Several hours (and a couple of coats) later, the bathroom began to look mainly ivory, although it was clear I’d need to apply one more coat, possibly more on the edges. Finally. I’d taken no breaks and my back and calves were aching; my painting elbow was painfully inflamed; and my chronic foot injury was screaming. I decided to zip out to the store for a bottle of wine. This turned out to be maybe the only good decision of the day, which had started with a cayenne pepper mishap. (Don’t ask.) While I was in the store HCB texted me for a progress report; still at it, I said. We should’ve started with primer, he said. Too late for that.

I finished late, about the time HCB called to say goodnight, maybe nine or ten hours in. I was pulling off tape while we talked, which sadly was also pulling off some of the paint where I had to apply many coats to cover the purple. Not to worry, he said, he had an edging tool and he’d deal with those spots later. Good man, HCB.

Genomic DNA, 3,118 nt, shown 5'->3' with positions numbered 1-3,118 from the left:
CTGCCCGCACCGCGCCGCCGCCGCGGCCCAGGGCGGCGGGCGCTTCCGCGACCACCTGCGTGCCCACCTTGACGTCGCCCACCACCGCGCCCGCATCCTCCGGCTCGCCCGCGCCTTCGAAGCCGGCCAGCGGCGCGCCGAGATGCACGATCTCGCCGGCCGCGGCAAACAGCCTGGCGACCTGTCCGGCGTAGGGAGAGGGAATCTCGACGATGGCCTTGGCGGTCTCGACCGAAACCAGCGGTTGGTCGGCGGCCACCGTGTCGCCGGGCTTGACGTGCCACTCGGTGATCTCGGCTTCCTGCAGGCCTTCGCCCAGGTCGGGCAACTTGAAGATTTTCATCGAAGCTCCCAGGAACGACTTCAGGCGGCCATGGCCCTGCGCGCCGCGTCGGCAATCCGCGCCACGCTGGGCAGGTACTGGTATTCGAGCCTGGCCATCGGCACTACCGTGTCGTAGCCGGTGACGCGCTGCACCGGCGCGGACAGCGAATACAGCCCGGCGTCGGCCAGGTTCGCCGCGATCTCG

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I removed the landlord’s art from the walls, to be stored away until we find new digs. I replaced it with some of my own art I’ve missed seeing for a while. Moving is hard on your stuff. I’ve damaged some art and frames in each of the three moves I’ve undertaken in the last three years; the wall is really the safest place for it. I confess this is now a ballet-themed bathroom, and I am not sure how well that will go over. This is the Angel Corella corner, the photo taken during his years with ABT (I know, he’s all blurry–take my word for it).